Possibly the closest Super Bowl matchup in history also poses the question: how much does it mean when certain aspects of an NFL team improve dramatically in the second half of the season?
22 Sep 2004
By Michael David Smith
One catch, 11 yards, a broken leg.
Not exactly a good day for Kellen Winslow, right?
Actually, it was.
The broken leg part was unfortunate, of course, and Winslow is expected to miss at least the next eight games. But I watched Winslow on every play of the Browns' loss to the Cowboys Sunday, and I saw a tough, competitive, hard-working player who did everything his team needed him to do. Despite the injury, I expect him to become an All-Pro player.
Unfortunately, it was that quality of doing everything his team needed him to do that will cost him most of his season, as he broke his leg when he made a key hit to allow teammate Anthony Henry to recover an onside kick on the game's penultimate play.
Winslow would have put up huge numbers if Jeff Garcia (who turned in what must have been the worst performance of his career) could have gotten him the ball. By my count, Winslow was Garcia's intended receiver seven times, and on all six incompletions, Garcia deserves the blame. Garcia overthrew Winslow several times, although he decided to compensate by badly under-throwing Winslow on a ball that Dat Nguyen intercepted.
At least four other times (maybe more; sometimes it's hard to tell with TV camera angles) Winslow got open and Garcia didn't see him. Phil Simms, who usually speaks favorably of the fellow members of his quarterbacking fraternity, sharply criticized Garcia after he failed to see Winslow for the third time. Playing with a quarterback who was on top of his game, a tight end running routes the way Winslow ran on Sunday could easily gain 100 yards receiving. Winslow's numbers in this game don't show that he played badly; they show that no receiver can overcome an incompetent performance by his quarterback. And incompetent is the right word for Garcia's day, which could also be described as inept, putrid, or dismal, whether you want to judge it using standard statistics (8/27, 71 yards, 0 TD, 3 INTs) or the advanced Football Outsiders stats (-13.8 PAR).
But even if Garcia didn't notice him, I saw Winslow do some great things on Sunday. First, let's get one thing out of the way: Like his Hall of Fame father, Winslow isn't a tight end in the strictest sense. He doesn't always line up on the line of scrimmage next to the offensive tackle. He sometimes plays as a split end, and on his one reception he lined up in the backfield and went in motion. I could envision the Browns using Winslow at just about any skill position, depending on the situation. He's that versatile.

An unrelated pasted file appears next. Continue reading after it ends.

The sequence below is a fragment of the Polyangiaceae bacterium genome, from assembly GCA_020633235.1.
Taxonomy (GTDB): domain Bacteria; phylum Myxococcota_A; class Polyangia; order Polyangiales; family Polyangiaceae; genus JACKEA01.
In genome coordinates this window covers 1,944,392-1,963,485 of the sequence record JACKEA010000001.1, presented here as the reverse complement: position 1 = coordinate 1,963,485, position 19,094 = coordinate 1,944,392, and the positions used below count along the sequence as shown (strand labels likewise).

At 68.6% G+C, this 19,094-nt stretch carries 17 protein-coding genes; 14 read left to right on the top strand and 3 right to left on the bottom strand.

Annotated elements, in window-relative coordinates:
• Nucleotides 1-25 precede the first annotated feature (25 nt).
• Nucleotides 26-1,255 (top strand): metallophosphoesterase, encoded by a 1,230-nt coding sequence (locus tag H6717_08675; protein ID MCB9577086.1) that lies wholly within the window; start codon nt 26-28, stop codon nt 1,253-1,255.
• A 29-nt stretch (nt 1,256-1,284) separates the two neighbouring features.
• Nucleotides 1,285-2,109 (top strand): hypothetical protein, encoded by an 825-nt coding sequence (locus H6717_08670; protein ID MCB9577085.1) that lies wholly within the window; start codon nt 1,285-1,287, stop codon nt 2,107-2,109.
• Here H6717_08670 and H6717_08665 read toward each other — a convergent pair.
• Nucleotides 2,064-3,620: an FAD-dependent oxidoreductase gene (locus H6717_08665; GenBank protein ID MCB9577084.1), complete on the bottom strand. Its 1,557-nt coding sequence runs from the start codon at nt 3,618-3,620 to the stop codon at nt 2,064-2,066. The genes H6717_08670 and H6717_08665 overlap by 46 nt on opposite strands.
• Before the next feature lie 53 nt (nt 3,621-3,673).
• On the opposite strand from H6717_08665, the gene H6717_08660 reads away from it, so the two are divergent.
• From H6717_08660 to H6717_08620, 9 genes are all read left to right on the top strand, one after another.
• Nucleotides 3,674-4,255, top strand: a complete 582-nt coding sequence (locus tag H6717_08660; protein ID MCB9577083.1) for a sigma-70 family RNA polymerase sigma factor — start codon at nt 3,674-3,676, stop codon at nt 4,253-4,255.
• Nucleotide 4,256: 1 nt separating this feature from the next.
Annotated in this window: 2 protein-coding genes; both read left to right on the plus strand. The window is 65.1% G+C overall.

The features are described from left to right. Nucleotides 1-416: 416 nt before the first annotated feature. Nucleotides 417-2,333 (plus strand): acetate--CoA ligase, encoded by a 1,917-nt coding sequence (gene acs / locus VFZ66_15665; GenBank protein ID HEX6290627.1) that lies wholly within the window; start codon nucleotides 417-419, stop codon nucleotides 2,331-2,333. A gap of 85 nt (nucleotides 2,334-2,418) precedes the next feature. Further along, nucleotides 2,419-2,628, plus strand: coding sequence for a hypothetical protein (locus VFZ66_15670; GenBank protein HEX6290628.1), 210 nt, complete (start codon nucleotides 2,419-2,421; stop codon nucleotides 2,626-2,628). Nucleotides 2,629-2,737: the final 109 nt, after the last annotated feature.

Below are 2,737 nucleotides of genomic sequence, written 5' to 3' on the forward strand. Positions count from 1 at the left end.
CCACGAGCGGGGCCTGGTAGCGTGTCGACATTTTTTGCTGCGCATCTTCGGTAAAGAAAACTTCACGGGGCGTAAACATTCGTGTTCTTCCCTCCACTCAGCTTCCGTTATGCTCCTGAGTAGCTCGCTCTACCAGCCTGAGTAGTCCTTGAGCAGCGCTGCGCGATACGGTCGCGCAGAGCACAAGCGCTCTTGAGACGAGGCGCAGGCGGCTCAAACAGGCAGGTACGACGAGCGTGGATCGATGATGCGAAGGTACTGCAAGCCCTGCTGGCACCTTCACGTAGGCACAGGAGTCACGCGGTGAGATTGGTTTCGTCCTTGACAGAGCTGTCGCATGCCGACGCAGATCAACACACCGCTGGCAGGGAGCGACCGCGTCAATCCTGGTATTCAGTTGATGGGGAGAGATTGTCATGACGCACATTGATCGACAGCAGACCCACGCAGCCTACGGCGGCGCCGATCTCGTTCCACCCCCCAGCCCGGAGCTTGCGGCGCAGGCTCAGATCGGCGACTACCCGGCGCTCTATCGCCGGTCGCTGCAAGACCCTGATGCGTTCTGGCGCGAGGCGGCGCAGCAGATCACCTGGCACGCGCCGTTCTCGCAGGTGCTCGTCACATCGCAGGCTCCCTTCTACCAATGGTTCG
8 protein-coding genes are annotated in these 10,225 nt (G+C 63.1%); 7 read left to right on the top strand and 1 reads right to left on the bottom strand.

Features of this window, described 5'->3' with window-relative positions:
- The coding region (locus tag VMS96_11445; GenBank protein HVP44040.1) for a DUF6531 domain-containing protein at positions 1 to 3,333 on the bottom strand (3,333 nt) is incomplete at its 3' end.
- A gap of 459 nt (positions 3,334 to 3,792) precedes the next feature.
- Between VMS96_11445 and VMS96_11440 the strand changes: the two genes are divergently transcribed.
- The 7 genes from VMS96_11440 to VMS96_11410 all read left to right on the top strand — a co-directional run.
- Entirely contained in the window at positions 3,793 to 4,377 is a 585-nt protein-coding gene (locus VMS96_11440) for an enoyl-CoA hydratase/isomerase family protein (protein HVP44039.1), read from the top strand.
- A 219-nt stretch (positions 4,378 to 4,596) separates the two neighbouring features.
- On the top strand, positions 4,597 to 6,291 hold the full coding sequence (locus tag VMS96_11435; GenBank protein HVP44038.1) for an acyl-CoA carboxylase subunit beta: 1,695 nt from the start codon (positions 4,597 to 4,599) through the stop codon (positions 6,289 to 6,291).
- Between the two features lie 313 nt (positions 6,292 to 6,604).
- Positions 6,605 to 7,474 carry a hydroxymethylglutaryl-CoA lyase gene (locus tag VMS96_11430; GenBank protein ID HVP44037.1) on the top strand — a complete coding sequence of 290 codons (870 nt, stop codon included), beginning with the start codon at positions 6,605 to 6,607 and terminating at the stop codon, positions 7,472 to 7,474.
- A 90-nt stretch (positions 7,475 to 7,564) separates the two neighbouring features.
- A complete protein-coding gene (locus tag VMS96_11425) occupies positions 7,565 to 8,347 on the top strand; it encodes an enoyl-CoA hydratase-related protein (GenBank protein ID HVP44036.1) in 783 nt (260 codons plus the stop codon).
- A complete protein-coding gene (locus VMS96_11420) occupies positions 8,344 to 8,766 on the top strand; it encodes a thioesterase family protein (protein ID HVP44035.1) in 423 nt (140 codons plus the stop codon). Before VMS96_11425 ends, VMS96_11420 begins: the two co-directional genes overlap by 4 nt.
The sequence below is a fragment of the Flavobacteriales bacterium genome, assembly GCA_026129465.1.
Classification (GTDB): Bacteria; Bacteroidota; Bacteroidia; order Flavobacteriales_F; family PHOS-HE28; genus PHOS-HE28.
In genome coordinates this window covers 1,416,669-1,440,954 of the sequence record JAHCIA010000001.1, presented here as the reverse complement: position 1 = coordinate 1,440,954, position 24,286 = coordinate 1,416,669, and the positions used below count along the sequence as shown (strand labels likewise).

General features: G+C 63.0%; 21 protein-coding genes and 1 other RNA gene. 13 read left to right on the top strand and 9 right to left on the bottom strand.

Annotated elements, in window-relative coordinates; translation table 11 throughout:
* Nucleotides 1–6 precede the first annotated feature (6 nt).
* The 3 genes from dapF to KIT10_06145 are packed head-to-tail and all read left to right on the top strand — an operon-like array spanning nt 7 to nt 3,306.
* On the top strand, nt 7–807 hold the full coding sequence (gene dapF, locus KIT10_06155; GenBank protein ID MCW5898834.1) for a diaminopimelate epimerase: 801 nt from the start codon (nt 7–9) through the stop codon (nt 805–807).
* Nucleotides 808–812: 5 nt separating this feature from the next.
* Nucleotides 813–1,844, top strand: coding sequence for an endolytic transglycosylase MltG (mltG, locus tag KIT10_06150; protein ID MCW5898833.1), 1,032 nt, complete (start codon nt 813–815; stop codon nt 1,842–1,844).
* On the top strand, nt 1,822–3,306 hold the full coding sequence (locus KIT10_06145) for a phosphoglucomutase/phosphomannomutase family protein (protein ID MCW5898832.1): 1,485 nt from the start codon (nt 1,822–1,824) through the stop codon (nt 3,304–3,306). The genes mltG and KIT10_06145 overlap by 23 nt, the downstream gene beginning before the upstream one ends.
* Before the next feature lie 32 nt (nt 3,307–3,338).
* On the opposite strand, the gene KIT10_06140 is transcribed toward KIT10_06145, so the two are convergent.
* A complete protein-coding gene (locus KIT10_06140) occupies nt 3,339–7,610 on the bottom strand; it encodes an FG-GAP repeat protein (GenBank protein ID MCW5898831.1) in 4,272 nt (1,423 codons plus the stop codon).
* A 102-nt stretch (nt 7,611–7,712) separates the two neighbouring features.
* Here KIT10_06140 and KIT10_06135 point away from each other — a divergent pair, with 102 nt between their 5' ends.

But what surprised me most is what an efficient blocker Winslow is when he does line up as a pure tight end. In the first quarter he shoved Cowboys cornerback Pete Hunter eight yards down the field on a William Green run. Winslow made the key block to spring James Jackson's 38-yard run, the Browns' most impressive offensive play against the Cowboys, which set up a field goal at the end of the first half. Winslow was effective staying in on pass protection, too, lining up as a tight end on the left side and looking like a skinny left tackle in keeping the Cowboys' defensive end, Kalen Thornton, away from Garcia. I thought Winslow was just a big receiver coming out of college, but I was wrong. This guy can block with the best of them.
And, like his father famously did in a playoff victory over the Dolphins at the Orange Bowl on January 2, 1982, Winslow can block kicks. OK, so he hasn't actually done it yet, but Winslow lines up on the left end of the line on the punt return team, and he appears to have enough speed coming off the edge that it's only a matter of time before he blocks a punt, something he did himself at the Orange Bowl when he was in college at Miami.
Winslow must be devastated not only because he won't get to compete for the next two months but because a clause in his contract that gave him a $5 million bonus for playing 35 percent of the Browns' offensive plays is now in jeopardy. The Browns should be disappointed about Winslow's broken leg, but they should take solace in this: In 1979 a young, athletic tight end was playing well as a rookie before a broken leg cut his season short. But he rehabilitated, became a Pro Bowler the next year, and ended up in the Hall of Fame.
His name, of course, was Kellen Winslow.
Each week, Michael David Smith looks at one specific player or one aspect of a team on every single play of the previous game. Standard caveat applies: Yes, one game is not necessarily an indicator of performance over the entire season. If you have a player or a unit you would like tracked in Every Play Counts, suggest it by emailing mike-at-footballoutsiders.com.
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